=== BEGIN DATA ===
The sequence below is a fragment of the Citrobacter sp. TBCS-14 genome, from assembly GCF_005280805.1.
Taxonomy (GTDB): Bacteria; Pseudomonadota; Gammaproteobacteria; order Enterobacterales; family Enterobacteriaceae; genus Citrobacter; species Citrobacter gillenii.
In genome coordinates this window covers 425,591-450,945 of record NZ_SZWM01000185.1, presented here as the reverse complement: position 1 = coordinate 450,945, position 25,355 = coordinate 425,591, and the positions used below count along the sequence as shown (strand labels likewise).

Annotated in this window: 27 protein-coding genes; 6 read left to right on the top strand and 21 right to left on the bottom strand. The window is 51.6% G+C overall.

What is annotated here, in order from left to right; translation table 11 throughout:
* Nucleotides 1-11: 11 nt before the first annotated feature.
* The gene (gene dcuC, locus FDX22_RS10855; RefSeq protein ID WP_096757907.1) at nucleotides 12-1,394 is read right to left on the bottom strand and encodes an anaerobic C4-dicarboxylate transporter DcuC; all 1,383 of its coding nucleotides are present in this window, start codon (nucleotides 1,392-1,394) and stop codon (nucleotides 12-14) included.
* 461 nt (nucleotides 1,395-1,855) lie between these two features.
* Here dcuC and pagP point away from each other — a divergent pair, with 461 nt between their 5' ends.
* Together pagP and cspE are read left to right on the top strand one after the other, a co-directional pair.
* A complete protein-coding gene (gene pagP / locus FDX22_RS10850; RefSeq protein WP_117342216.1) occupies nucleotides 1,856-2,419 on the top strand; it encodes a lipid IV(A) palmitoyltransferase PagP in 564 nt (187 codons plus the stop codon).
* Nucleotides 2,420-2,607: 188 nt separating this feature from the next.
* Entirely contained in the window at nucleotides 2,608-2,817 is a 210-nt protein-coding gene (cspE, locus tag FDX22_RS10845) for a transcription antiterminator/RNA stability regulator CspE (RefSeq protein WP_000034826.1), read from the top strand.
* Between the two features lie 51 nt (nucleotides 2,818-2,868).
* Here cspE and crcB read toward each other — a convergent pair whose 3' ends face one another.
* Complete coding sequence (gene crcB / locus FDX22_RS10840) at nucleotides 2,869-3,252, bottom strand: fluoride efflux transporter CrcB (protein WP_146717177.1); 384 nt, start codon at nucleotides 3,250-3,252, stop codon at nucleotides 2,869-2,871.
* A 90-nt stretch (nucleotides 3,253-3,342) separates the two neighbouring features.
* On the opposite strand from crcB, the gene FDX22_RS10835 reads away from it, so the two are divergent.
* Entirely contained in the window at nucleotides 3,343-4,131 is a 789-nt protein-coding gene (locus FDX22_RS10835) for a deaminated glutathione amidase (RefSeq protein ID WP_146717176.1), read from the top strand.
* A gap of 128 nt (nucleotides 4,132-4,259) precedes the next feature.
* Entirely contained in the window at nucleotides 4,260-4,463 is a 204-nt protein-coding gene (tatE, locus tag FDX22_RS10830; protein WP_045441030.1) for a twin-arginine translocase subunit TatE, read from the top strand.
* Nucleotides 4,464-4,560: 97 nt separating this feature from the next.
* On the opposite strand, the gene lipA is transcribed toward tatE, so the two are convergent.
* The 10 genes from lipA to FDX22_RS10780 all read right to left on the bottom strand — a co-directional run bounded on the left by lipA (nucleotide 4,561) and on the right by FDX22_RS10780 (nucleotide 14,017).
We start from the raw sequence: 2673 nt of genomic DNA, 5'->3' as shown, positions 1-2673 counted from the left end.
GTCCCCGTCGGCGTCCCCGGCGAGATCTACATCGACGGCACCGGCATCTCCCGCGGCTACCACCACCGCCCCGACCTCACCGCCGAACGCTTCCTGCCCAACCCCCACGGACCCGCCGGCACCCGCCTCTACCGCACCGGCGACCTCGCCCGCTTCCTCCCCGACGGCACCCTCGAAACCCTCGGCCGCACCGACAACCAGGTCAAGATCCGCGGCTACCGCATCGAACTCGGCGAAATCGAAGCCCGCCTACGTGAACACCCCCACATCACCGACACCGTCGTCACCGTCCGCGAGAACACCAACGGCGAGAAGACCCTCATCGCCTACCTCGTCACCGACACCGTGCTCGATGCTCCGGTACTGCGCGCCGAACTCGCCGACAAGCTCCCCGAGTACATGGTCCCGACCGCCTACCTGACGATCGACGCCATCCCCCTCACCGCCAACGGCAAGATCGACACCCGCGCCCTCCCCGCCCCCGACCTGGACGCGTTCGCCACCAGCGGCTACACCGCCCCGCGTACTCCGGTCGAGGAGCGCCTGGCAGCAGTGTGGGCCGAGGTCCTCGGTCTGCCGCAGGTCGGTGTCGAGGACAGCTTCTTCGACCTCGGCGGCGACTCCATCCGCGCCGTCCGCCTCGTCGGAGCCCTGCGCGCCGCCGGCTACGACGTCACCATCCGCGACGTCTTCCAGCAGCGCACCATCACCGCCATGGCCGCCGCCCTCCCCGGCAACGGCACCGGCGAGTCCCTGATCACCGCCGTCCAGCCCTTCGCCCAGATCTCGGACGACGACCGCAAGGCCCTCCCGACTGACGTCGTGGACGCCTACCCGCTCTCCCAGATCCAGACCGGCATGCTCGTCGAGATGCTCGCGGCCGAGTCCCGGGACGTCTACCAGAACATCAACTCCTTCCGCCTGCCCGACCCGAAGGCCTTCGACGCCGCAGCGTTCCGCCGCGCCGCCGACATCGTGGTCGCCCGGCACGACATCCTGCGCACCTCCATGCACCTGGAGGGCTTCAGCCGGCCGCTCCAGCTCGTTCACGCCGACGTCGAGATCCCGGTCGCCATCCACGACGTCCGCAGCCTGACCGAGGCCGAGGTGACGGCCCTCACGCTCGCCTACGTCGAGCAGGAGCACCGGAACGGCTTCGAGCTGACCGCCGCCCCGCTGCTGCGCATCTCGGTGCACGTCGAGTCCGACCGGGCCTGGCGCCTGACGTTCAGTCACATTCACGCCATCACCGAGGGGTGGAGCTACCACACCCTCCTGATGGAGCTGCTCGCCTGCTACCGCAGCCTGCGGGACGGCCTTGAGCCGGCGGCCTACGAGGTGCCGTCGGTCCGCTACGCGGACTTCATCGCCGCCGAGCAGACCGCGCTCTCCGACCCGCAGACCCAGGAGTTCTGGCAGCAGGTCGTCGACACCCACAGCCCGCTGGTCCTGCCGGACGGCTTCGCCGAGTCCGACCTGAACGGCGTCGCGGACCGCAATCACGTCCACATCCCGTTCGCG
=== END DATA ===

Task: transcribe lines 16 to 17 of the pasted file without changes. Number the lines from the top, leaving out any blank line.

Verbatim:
* Complete coding sequence (gene crcB / locus FDX22_RS10840) at nucleotides 2,869-3,252, bottom strand: fluoride efflux transporter CrcB (protein WP_146717177.1); 384 nt, start codon at nucleotides 3,250-3,252, stop codon at nucleotides 2,869-2,871.
* A 90-nt stretch (nucleotides 3,253-3,342) separates the two neighbouring features.